There is no short cut to communion of love with the Holy Trinity. The way is Jesus Himself and our willingness to take up our cross each day and follow Him: Jesus said to him, “I am the Way and the Truth and the Life. No one comes to the Father except through Me.” [Jn. 14:6]; Then Jesus said to His disciples, “Whoever wishes to come after Me must deny himself, take up his cross, and follow Me.” [Mt.16:24]

1966 also gave us: a] the pouring of tens of thousands of more troops into Vietnam, b] the growing dissident movement in the Soviet Union, c] the April Time magazine cover posing the question: “Is God Dead?”, d] the start of the cultural revolution in China under Mao, e] the founding of the church of satan in the US, f] the founding of the League for Spiritual Discovery, g] the founding of the NOW women’s movement.

All would have unforeseen consequences that impact life in the 21st century: 

a] As the United States kept sending tens of thousands of Americans to Vietnam, with draft dodgers heading north to Canada, and thousands of Canadians heading south to join the US military specifically to go fight in Vietnam, the quagmire became a vile place where villages were destroyed to save them, troops became increasingly damaged by the war itself, the horrors involved, drug use, fragging with M26 grenades, usually of officers, and decades after the war, joined subsequently by veterans of subsequent wars, thousands of ptsd afflicted, drug addicted Veterans are homeless. In a 2003 documentary, The Fog Of War, Robert McNamara, declared: “Recognize at times we have to engage in evil, but minimize it.” [5] Such insanity informs much of what motivates oppressive regimes and terrorists.

b] eventually the dissident movement in the Soviet Union would lead to the collapse of the Soviet Empire, however with no experience in their history of non-authoritarian rule the democracy sought by the people would, post 1989, eventually be crushed as the Russian elites, and oligarchs, turned to a former KGB officer, Putin, and today, as throughout their history, the people remain under the jackboot of totalitarianism. c] God certainly is not dead, because He IS, and life is something He bestows, not something bestowed upon Him. The efforts of human beings to kill Him within each other, to deaden an awareness of Him within ourselves, continue apace and to date none of the various replacements devised by human beings to replace Him within our lives have proven successful. One alone is Love, Lord and Giver of Life and we have been created to be His beloved.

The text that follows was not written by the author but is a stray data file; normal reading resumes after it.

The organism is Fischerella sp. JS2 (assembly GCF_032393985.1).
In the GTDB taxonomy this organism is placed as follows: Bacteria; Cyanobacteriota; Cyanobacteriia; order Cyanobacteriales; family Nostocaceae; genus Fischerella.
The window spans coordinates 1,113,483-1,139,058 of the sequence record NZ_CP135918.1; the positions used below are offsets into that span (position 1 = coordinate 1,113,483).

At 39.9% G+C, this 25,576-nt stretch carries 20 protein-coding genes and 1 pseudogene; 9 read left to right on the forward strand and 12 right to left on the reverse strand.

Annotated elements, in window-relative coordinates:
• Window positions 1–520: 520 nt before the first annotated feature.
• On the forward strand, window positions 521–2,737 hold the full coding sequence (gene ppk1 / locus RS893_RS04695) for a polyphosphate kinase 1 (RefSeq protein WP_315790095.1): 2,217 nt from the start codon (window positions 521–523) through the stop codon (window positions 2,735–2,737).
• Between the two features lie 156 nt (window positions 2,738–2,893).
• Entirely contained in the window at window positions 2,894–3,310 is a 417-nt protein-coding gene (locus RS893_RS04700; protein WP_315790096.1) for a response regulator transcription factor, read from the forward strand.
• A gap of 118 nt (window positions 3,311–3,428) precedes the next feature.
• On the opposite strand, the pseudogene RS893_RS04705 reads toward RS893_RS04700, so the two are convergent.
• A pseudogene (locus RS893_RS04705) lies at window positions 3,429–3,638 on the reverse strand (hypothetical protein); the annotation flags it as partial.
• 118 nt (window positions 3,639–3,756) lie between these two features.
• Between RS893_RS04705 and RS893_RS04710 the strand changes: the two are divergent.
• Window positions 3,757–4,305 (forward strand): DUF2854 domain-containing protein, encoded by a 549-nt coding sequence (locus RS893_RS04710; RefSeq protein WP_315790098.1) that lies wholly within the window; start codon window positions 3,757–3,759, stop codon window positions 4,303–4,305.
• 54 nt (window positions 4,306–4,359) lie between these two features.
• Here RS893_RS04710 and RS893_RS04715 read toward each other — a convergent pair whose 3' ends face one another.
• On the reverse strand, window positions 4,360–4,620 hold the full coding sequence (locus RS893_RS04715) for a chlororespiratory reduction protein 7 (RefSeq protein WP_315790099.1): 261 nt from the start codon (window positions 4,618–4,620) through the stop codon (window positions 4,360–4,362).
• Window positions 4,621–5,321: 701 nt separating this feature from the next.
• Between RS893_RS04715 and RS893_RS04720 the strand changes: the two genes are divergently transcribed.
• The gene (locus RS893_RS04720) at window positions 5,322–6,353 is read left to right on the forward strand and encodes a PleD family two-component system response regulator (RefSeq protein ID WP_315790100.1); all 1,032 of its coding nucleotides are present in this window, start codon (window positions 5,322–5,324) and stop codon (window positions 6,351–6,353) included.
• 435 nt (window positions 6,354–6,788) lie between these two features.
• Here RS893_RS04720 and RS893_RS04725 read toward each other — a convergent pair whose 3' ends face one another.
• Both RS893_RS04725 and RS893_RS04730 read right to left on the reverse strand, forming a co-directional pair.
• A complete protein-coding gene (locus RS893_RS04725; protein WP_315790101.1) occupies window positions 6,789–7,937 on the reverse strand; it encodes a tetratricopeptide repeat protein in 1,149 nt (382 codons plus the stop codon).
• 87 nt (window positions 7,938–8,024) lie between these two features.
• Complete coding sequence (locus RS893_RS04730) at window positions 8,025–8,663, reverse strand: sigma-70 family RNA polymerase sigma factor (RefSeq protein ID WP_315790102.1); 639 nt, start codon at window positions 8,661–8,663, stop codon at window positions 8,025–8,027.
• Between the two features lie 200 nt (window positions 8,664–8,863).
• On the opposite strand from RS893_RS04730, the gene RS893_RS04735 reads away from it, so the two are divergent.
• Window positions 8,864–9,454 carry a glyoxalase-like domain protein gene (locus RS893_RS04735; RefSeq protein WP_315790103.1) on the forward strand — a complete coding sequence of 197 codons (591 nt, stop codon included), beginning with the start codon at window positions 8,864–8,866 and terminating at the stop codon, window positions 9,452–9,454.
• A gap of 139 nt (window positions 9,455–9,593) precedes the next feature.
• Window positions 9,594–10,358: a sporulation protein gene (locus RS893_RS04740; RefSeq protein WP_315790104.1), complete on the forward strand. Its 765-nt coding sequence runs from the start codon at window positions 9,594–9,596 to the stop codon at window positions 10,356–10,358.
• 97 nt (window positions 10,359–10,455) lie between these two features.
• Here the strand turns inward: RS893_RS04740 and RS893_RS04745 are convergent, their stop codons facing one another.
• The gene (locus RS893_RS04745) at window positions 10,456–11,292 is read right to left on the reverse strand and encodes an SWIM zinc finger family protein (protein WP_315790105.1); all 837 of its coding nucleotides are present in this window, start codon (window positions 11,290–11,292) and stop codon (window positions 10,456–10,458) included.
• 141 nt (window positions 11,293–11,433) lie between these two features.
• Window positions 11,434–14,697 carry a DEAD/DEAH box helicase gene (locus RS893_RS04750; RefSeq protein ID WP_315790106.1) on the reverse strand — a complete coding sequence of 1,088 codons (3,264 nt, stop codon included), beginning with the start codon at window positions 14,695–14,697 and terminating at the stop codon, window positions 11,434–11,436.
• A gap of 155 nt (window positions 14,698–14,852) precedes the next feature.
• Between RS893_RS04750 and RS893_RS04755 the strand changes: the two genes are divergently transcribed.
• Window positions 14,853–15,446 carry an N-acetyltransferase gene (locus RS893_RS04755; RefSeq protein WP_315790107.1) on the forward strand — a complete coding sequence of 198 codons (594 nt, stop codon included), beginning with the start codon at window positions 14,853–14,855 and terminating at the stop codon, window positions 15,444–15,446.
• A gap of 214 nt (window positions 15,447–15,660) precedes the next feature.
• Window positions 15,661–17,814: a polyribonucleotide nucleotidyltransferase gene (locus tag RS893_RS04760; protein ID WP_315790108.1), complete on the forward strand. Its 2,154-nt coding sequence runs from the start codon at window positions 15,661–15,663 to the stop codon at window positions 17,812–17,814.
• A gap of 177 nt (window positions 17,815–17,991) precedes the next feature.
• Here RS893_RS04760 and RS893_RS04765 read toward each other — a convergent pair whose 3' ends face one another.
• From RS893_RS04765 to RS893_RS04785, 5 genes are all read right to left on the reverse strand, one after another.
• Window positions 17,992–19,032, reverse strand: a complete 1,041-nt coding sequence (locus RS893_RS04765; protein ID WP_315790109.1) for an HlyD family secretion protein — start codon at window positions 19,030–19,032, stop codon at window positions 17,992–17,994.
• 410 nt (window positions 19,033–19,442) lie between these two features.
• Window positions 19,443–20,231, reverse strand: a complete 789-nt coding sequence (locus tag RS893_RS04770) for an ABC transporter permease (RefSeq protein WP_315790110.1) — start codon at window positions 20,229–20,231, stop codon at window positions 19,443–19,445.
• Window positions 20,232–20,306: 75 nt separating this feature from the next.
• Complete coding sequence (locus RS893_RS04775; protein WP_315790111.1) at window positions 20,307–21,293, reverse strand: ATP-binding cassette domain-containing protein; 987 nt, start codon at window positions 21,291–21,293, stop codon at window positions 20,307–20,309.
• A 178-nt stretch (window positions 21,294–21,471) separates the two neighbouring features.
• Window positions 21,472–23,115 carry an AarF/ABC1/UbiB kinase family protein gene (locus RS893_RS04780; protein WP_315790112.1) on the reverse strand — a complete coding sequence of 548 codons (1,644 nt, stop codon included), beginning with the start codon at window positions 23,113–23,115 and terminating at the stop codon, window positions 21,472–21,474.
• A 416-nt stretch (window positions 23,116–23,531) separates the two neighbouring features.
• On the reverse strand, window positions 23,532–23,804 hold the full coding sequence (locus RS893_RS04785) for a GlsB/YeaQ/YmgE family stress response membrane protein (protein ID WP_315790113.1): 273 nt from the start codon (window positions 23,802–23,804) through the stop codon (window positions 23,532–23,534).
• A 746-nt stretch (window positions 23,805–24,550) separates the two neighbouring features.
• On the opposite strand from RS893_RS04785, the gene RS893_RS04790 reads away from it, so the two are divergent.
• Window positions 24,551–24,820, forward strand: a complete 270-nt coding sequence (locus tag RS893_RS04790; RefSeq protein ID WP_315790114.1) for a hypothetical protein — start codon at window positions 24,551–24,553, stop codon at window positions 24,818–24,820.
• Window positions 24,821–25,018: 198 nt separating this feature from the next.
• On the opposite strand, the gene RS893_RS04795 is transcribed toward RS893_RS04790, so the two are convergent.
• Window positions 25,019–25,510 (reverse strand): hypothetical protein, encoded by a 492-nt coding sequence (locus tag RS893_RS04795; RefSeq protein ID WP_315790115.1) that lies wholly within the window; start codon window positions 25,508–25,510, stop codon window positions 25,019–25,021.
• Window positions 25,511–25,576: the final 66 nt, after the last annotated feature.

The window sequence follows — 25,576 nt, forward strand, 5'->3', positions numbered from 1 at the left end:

d] by the time Mao was dead, and his successors appeared to end the cultural revolution, thousands had been murdered, sent to labour camps, and while it appeared for a few years things might shift, with the explosion of China into an economic and military super-power, these days the current regime has returned to the murderous ways of previous regimes and has become an economic and military threat. e] since time immemorial, without necessarily knowing satan was the one being worshipped and surrendered to, human beings have formed relationships, cultic often in nature, with satan and his minions. Adjunct to this are occult practices, and in the end the blasphemous use of the term ecclesia/church should surprise no one, for everything about evil is a distortion of good, of truth and an attempted replacement of the One True Good One with the darkness of the culture of death. f] the so-called ‘spirituality of the League’, is simply the same distortion in another costume.

g] NOW, the National Organization of Women, set it motion tremendous waves of angry pressure which has foisted upon society abortion, gender confusion, a manipulation of human and civil rights to the extent that it appears today there is no conceivable limit to what becomes declared as a ‘right’, nor to leftist governments supporting such deviations in law.